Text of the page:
I remember when I was very small, my great-grandmother\'s best friend nicknamed me, "Miss Stuck-up", because I was quite shy . That memory came back to me when a friend of mine explained to me that in HS, I was perceived as being stuck-up because I didn\'t talk a lot or whatever. The fact that I usually had this serious look on my face didn\'t help much neither. I was seen as someone who was unapproachable. What people didn\'t know; what people don\'t know and at the time, what I didn\'t know is that I was/am dealing with SAD. They didn\'t know that, when the teacher asked the class a question that I knew the answer to, the butterflies in my stomach would cause my heart to flutter, compelling me to remain silent, with hands down because if I raised my hand, everyone\'s attention would be on me. I think about those situations and, although I had an almost 4.0 GPA, I wonder if I could I have done much better if I didn\'t have SAD and was more outgoing. I did have friends in HS, but because I come from such a small town in MS, I was around these people for most of my adolescent years and so I was very comfortable with them.

 

Going on to college, it was quite difficult for me to make new friends.I really can\'t say that I tried. I depended on people to approach me first. I was a thousand miles away from home and felt every bit of it. Beyond my roommate, I barely interacted with anyone else on campus. I didn\'t have a clique or anyone to hang out with. When I would go to the dining hall to eat lunch, I sat at a table, alone. There was a gas station up the street from the school that I would go to to buy gas. I became friends with the cashier and would often go to the store to chat with him for several hours. His name was Marvin and he was from Honduras. At the time, his English wasn\'t very good and that\'s why, I believe, I was so comfortable around him.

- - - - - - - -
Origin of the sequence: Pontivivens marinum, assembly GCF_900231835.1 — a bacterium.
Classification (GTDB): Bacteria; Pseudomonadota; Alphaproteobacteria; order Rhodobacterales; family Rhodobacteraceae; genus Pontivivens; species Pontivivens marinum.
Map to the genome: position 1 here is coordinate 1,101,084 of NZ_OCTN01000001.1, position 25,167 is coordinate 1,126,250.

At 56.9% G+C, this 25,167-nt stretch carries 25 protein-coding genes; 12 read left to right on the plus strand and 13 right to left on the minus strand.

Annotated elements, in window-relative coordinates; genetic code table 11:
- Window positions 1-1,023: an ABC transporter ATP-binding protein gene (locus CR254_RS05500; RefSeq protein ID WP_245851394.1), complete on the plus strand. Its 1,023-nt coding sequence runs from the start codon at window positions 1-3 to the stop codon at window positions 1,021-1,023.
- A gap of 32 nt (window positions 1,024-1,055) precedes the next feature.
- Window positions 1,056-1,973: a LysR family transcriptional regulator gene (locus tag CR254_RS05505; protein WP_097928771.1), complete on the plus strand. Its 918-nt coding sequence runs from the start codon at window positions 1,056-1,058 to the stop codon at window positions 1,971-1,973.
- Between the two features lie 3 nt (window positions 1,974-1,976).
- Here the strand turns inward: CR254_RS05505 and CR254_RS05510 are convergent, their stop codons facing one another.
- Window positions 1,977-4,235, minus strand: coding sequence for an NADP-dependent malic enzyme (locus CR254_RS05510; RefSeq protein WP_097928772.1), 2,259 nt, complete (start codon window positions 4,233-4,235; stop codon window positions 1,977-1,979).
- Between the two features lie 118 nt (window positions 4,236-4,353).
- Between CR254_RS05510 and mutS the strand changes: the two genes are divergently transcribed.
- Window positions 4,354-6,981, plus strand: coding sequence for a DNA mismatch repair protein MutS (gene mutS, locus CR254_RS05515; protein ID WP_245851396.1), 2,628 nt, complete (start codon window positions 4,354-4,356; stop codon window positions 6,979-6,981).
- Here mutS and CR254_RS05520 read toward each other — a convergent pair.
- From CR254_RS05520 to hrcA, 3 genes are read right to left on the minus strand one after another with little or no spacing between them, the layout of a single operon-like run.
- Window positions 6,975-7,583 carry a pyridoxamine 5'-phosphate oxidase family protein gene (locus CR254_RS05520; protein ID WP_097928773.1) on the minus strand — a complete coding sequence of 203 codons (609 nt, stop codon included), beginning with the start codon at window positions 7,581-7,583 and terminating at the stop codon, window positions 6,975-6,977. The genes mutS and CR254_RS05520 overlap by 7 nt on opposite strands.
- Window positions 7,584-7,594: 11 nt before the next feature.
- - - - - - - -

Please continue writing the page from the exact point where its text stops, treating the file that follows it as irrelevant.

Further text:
While I attended school, I was also a military reservist. After 9/11 I was called to active duty and had to come immediately to my duty station in Miami. Upon arrival, I was greeted by a familiar face: someone that I went to HS with was also assigned to this duty station. I hung out with him most of the time and I was quite comfortable around him. After a while, word got around the office that I was a racist because I only talked to this one guy, who happened to be Black. Before coming to Miami, I had never, really, experienced people from diverse backgrounds and cultures, so naturally, I gravitated towards what was most familiar to me. I must admit that I was very hurt and felt that I couldn\'t explain my actions to anyone.

 

My life is filled with the aforementioned situations, or those like them. I don\'t think that anyone, who hasn\'t dealt with SAD, can truly understand how it feels to be in this shell. They often develop perceptions about people with SAD without really knowing what\'s going on on the inside. Their perceptions are misconceptions.

 

 

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